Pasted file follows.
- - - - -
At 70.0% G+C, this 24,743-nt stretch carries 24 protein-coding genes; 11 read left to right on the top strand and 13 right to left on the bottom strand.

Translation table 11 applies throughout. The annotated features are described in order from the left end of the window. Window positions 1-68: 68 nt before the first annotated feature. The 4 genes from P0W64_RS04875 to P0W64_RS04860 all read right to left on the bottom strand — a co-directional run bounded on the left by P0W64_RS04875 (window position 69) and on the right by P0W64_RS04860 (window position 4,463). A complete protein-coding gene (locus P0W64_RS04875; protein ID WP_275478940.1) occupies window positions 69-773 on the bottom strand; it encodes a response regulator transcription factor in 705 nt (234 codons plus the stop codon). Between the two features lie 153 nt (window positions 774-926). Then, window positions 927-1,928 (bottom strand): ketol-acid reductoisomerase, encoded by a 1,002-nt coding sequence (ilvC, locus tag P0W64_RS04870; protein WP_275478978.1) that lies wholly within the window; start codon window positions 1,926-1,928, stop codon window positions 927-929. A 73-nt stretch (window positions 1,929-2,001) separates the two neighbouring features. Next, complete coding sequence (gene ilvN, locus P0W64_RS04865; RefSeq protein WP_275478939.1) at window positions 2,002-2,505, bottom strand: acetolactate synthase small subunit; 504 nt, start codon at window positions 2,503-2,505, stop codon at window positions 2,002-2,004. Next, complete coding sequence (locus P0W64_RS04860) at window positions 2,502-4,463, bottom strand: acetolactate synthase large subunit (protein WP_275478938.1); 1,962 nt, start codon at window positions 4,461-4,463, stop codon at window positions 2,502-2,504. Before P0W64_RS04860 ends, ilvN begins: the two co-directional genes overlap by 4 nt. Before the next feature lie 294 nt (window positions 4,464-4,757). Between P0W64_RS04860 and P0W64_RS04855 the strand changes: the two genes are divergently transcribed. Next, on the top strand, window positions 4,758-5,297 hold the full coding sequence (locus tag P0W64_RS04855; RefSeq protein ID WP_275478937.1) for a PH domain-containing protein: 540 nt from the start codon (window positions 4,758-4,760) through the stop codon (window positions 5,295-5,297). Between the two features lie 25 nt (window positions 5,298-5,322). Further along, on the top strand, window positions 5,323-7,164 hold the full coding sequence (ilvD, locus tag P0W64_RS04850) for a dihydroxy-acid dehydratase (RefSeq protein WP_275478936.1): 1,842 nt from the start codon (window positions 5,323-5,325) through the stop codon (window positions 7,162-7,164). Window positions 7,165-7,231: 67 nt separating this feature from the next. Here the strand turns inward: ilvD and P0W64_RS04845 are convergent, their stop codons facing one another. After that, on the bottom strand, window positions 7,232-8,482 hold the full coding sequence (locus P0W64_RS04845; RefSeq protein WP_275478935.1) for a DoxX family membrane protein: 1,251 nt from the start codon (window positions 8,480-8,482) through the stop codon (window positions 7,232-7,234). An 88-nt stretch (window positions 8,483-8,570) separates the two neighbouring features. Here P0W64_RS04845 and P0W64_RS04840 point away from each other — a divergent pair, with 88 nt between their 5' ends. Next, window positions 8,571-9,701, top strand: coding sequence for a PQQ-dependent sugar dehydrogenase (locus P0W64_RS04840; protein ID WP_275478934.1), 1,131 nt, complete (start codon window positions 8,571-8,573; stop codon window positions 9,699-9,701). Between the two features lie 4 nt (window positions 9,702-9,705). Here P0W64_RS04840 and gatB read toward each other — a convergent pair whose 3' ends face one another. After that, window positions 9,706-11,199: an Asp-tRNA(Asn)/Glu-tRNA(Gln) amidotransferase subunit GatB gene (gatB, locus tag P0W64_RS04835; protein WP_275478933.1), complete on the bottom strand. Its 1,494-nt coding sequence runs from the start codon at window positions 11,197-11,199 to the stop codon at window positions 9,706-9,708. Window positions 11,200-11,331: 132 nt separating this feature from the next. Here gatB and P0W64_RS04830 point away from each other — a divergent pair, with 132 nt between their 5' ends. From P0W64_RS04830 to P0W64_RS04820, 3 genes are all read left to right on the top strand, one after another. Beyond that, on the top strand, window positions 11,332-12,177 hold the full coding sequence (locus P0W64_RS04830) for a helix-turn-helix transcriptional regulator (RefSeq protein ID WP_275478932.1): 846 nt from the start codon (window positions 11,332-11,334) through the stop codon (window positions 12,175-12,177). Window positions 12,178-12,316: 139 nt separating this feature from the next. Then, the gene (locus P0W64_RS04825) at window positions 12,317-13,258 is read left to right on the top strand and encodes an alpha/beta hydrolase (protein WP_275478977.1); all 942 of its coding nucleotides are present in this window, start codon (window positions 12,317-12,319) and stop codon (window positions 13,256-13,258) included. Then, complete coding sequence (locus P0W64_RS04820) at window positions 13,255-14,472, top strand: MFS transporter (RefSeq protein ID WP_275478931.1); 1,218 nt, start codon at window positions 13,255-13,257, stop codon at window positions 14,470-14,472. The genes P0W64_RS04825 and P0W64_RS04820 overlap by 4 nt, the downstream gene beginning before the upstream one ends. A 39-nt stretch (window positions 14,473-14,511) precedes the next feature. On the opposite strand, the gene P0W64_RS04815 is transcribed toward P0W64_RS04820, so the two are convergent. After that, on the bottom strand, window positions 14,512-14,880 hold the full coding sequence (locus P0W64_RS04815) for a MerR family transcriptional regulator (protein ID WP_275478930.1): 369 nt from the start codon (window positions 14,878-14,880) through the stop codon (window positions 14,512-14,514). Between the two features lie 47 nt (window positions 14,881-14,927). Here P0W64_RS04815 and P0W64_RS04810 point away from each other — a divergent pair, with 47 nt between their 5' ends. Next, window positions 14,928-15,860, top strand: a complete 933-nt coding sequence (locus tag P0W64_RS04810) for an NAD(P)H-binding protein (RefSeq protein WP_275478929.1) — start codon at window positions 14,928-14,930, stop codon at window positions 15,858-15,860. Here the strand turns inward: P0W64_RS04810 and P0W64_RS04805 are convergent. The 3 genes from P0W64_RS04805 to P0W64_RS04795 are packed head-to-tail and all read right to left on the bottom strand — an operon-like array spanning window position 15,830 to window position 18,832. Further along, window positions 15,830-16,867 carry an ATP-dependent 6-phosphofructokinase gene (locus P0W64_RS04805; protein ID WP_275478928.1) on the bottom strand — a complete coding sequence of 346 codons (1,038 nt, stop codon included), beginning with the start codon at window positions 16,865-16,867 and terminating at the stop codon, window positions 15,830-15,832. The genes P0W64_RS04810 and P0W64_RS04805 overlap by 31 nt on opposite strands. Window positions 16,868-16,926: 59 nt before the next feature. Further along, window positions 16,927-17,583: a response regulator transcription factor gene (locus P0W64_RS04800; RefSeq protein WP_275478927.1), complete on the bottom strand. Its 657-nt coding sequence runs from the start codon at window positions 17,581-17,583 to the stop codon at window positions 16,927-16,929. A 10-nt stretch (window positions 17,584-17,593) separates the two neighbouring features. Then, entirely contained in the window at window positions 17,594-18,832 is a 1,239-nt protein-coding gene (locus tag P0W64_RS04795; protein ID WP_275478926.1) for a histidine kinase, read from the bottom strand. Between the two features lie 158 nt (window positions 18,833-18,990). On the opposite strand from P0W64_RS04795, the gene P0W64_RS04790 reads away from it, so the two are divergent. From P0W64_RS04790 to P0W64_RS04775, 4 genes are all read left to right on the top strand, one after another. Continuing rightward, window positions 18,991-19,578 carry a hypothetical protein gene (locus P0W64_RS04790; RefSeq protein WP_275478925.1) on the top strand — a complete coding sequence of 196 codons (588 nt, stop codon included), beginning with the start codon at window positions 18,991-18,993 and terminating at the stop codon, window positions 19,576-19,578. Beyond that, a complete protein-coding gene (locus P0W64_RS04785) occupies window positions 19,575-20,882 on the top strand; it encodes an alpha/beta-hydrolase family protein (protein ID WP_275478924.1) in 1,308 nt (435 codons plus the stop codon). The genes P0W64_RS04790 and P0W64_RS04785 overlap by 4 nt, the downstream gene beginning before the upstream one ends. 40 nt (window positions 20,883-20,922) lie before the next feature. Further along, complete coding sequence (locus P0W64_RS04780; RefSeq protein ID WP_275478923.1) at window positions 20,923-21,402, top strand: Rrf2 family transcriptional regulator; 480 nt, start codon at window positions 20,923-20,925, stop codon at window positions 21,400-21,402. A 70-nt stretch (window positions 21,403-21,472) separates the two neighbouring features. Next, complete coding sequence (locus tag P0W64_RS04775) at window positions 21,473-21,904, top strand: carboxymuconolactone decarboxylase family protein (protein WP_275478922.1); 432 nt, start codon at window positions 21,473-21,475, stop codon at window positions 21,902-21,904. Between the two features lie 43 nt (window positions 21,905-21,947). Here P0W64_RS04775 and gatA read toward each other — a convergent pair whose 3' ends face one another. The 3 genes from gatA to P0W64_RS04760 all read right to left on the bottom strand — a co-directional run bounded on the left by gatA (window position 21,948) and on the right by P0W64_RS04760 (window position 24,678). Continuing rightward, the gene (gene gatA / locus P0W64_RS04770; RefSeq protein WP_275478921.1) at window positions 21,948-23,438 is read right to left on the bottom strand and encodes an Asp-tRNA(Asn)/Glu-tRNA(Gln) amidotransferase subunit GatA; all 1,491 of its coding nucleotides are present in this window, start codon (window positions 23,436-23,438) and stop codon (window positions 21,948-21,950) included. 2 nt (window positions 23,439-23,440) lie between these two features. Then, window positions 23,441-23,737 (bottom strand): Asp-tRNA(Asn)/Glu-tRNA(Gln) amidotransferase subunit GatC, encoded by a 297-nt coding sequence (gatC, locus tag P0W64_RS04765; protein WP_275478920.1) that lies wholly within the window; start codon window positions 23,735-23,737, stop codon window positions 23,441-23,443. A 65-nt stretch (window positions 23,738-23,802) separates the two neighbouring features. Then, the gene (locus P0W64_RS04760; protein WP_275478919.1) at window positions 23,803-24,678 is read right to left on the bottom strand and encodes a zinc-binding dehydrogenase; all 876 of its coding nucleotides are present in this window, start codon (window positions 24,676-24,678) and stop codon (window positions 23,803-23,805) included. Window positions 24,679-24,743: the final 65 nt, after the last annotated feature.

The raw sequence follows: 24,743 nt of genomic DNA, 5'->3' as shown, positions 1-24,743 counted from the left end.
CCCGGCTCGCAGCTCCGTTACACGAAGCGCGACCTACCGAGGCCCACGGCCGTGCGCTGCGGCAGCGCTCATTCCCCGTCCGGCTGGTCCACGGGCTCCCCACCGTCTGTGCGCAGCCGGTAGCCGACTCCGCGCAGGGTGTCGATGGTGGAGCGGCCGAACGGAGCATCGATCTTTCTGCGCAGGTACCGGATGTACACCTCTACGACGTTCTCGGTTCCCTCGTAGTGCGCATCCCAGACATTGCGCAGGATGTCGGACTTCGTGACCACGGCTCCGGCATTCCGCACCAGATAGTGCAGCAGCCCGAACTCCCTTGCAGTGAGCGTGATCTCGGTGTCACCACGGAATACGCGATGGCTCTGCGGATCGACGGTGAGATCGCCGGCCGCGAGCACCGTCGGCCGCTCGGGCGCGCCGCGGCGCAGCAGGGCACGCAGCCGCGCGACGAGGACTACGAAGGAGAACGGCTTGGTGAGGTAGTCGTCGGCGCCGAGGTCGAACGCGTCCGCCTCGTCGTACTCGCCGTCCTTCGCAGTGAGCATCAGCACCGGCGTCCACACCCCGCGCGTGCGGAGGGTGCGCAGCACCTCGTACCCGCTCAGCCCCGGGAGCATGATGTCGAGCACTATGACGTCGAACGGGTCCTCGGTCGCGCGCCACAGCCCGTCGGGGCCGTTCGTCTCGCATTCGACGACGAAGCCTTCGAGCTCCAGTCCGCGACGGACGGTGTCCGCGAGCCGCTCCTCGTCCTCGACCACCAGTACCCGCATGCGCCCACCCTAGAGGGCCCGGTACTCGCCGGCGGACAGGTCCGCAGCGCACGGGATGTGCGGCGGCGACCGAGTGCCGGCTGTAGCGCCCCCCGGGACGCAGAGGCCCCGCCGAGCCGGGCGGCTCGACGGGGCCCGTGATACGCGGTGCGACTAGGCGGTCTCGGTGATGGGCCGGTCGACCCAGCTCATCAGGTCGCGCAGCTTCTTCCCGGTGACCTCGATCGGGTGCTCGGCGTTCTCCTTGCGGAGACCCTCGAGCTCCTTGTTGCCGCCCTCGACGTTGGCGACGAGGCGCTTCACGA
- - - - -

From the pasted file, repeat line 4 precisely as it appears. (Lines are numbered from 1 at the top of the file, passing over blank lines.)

CCCGGCTCGCAGCTCCGTTACACGAAGCGCGACCTACCGAGGCCCACGGCCGTGCGCTGCGGCAGCGCTCATTCCCCGTCCGGCTGGTCCACGGGCTCCCCACCGTCTGTGCGCAGCCGGTAGCCGACTCCGCGCAGGGTGTCGATGGTGGAGCGGCCGAACGGAGCATCGATCTTTCTGCGCAGGTACCGGATGTACACCTCTACGACGTTCTCGGTTCCCTCGTAGTGCGCATCCCAGACATTGCGCAGGATGTCGGACTTCGTGACCACGGCTCCGGCATTCCGCACCAGATAGTGCAGCAGCCCGAACTCCCTTGCAGTGAGCGTGATCTCGGTGTCACCACGGAATACGCGATGGCTCTGCGGATCGACGGTGAGATCGCCGGCCGCGAGCACCGTCGGCCGCTCGGGCGCGCCGCGGCGCAGCAGGGCACGCAGCCGCGCGACGAGGACTACGAAGGAGAACGGCTTGGTGAGGTAGTCGTCGGCGCCGAGGTCGAACGCGTCCGCCTCGTCGTACTCGCCGTCCTTCGCAGTGAGCATCAGCACCGGCGTCCACACCCCGCGCGTGCGGAGGGTGCGCAGCACCTCGTACCCGCTCAGCCCCGGGAGCATGATGTCGAGCACTATGACGTCGAACGGGTCCTCGGTCGCGCGCCACAGCCCGTCGGGGCCGTTCGTCTCGCATTCGACGACGAAGCCTTCGAGCTCCAGTCCGCGACGGACGGTGTCCGCGAGCCGCTCCTCGTCCTCGACCACCAGTACCCGCATGCGCCCACCCTAGAGGGCCCGGTACTCGCCGGCGGACAGGTCCGCAGCGCACGGGATGTGCGGCGGCGACCGAGTGCCGGCTGTAGCGCCCCCCGGGACGCAGAGGCCCCGCCGAGCCGGGCGGCTCGACGGGGCCCGTGATACGCGGTGCGACTAGGCGGTCTCGGTGATGGGCCGGTCGACCCAGCTCATCAGGTCGCGCAGCTTCTTCCCGGTGACCTCGATCGGGTGCTCGGCGTTCTCCTTGCGGAGACCCTCGAGCTCCTTGTTGCCGCCCTCGACGTTGGCGACGAGGCGCTTCACGA